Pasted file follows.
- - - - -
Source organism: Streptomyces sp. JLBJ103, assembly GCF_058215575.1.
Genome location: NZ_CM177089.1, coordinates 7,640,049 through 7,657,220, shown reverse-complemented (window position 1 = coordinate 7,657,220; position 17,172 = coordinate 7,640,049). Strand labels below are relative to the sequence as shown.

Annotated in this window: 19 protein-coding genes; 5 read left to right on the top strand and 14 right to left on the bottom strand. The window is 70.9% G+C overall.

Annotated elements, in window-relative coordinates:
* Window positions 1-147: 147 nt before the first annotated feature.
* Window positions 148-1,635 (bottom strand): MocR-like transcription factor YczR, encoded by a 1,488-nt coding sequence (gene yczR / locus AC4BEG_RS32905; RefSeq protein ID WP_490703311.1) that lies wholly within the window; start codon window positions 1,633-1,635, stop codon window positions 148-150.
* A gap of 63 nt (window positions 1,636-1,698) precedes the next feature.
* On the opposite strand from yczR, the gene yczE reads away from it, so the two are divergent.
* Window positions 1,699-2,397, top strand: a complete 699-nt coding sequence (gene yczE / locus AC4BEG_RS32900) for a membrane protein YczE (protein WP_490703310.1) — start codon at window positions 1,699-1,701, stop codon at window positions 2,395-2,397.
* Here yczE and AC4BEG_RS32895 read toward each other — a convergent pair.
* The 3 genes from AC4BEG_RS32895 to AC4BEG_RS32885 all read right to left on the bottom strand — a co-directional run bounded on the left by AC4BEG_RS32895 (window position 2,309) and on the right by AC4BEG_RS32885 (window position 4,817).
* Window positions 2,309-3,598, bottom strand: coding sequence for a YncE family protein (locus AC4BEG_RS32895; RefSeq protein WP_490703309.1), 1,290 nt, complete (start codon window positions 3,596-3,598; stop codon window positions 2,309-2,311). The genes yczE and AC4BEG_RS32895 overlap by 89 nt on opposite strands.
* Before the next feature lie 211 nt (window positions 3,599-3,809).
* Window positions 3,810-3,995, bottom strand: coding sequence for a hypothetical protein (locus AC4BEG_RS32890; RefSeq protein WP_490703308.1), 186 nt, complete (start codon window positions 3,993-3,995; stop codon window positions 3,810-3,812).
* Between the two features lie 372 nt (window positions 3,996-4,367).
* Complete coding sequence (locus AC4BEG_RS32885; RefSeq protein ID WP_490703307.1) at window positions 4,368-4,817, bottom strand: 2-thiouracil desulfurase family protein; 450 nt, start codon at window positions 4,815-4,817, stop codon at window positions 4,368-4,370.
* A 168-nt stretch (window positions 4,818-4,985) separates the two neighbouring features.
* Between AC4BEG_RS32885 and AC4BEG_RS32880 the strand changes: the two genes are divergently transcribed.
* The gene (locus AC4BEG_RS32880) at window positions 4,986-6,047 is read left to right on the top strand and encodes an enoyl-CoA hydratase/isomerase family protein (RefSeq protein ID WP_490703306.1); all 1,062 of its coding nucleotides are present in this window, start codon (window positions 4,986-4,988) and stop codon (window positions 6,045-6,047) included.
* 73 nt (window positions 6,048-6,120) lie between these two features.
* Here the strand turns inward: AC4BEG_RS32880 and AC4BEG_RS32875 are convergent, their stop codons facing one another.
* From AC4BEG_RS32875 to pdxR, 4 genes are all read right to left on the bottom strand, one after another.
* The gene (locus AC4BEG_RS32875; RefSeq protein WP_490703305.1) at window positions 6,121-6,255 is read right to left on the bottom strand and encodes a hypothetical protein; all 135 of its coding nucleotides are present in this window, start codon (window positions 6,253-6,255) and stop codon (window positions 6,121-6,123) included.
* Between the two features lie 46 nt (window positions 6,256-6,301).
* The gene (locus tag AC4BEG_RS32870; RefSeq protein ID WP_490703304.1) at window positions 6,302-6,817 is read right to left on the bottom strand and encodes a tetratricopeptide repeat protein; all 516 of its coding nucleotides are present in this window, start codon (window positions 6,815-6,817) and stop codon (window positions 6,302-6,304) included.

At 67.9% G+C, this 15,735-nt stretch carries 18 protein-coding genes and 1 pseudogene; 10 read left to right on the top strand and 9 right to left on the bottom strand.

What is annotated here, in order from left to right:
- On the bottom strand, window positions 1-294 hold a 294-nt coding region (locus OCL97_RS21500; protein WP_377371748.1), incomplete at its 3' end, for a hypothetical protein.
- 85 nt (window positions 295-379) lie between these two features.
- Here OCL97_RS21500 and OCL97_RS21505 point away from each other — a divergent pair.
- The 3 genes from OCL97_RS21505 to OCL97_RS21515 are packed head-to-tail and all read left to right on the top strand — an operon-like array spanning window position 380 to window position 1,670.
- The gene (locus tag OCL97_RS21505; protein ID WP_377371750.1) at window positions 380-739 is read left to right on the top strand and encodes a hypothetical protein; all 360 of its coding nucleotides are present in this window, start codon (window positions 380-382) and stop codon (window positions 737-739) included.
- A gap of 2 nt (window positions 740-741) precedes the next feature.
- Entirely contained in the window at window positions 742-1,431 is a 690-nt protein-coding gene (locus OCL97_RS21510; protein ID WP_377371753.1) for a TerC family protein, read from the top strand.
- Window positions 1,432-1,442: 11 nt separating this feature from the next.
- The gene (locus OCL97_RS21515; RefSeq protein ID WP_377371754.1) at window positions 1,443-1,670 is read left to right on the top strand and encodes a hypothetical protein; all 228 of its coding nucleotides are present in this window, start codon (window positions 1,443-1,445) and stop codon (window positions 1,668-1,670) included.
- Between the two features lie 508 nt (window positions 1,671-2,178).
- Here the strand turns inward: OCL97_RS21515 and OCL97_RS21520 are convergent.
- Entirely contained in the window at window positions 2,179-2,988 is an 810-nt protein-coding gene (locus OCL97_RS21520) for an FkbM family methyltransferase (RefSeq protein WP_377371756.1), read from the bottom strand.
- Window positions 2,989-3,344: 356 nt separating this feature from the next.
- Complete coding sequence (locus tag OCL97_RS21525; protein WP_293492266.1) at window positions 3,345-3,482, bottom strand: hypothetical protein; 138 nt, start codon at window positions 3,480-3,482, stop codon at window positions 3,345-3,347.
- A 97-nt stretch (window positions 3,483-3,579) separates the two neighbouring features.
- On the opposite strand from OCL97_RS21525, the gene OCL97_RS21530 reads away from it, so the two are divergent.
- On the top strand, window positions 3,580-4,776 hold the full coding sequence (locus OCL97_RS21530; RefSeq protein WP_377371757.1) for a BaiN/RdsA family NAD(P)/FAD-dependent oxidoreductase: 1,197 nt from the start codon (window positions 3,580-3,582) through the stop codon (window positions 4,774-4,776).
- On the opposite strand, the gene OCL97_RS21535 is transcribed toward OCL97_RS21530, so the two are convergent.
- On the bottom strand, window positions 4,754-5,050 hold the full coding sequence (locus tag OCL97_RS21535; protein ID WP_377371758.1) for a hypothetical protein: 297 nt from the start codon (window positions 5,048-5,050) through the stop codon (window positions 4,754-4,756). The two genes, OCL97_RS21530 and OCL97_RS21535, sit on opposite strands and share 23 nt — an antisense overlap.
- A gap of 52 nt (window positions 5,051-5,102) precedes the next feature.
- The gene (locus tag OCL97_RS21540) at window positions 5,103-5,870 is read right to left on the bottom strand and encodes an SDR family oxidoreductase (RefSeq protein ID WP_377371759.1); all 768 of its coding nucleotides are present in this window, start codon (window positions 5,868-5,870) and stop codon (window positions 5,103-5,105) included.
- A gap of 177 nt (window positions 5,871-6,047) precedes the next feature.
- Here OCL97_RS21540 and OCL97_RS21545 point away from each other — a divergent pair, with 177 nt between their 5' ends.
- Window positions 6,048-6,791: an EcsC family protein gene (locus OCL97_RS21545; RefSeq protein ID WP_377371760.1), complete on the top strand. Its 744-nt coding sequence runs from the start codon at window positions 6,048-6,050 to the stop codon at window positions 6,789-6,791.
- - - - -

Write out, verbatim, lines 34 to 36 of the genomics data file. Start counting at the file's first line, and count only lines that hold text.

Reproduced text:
- Entirely contained in the window at window positions 742-1,431 is a 690-nt protein-coding gene (locus OCL97_RS21510; protein ID WP_377371753.1) for a TerC family protein, read from the top strand.
- Window positions 1,432-1,442: 11 nt separating this feature from the next.
- The gene (locus OCL97_RS21515; RefSeq protein ID WP_377371754.1) at window positions 1,443-1,670 is read left to right on the top strand and encodes a hypothetical protein; all 228 of its coding nucleotides are present in this window, start codon (window positions 1,443-1,445) and stop codon (window positions 1,668-1,670) included.